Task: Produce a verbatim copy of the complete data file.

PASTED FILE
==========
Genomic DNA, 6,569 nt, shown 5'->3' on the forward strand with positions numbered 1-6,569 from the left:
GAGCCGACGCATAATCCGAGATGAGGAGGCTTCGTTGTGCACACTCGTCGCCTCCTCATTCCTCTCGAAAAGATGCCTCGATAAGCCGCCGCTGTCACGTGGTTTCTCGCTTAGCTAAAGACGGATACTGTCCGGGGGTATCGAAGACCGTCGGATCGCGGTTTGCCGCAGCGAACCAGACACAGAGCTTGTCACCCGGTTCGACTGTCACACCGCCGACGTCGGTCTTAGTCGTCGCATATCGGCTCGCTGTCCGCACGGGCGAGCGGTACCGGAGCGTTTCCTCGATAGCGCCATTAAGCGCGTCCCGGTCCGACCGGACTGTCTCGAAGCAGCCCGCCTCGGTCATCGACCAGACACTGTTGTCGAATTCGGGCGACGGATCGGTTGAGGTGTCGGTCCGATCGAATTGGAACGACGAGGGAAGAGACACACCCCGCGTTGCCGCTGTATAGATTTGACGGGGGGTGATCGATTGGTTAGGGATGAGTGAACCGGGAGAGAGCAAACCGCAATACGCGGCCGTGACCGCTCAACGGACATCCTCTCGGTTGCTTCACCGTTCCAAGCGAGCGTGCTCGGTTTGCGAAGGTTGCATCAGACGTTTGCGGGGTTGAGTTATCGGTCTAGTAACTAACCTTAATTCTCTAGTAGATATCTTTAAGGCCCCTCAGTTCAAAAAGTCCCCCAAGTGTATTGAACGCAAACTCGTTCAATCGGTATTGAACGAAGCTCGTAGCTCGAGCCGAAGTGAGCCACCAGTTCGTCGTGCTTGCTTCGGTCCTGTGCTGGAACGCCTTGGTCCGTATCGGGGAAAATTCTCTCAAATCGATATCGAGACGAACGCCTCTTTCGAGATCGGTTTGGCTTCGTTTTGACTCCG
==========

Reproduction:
Genomic DNA, 6,569 nt, shown 5'->3' on the forward strand with positions numbered 1-6,569 from the left:
GAGCCGACGCATAATCCGAGATGAGGAGGCTTCGTTGTGCACACTCGTCGCCTCCTCATTCCTCTCGAAAAGATGCCTCGATAAGCCGCCGCTGTCACGTGGTTTCTCGCTTAGCTAAAGACGGATACTGTCCGGGGGTATCGAAGACCGTCGGATCGCGGTTTGCCGCAGCGAACCAGACACAGAGCTTGTCACCCGGTTCGACTGTCACACCGCCGACGTCGGTCTTAGTCGTCGCATATCGGCTCGCTGTCCGCACGGGCGAGCGGTACCGGAGCGTTTCCTCGATAGCGCCATTAAGCGCGTCCCGGTCCGACCGGACTGTCTCGAAGCAGCCCGCCTCGGTCATCGACCAGACACTGTTGTCGAATTCGGGCGACGGATCGGTTGAGGTGTCGGTCCGATCGAATTGGAACGACGAGGGAAGAGACACACCCCGCGTTGCCGCTGTATAGATTTGACGGGGGGTGATCGATTGGTTAGGGATGAGTGAACCGGGAGAGAGCAAACCGCAATACGCGGCCGTGACCGCTCAACGGACATCCTCTCGGTTGCTTCACCGTTCCAAGCGAGCGTGCTCGGTTTGCGAAGGTTGCATCAGACGTTTGCGGGGTTGAGTTATCGGTCTAGTAACTAACCTTAATTCTCTAGTAGATATCTTTAAGGCCCCTCAGTTCAAAAAGTCCCCCAAGTGTATTGAACGCAAACTCGTTCAATCGGTATTGAACGAAGCTCGTAGCTCGAGCCGAAGTGAGCCACCAGTTCGTCGTGCTTGCTTCGGTCCTGTGCTGGAACGCCTTGGTCCGTATCGGGGAAAATTCTCTCAAATCGATATCGAGACGAACGCCTCTTTCGAGATCGGTTTGGCTTCGTTTTGACTCCG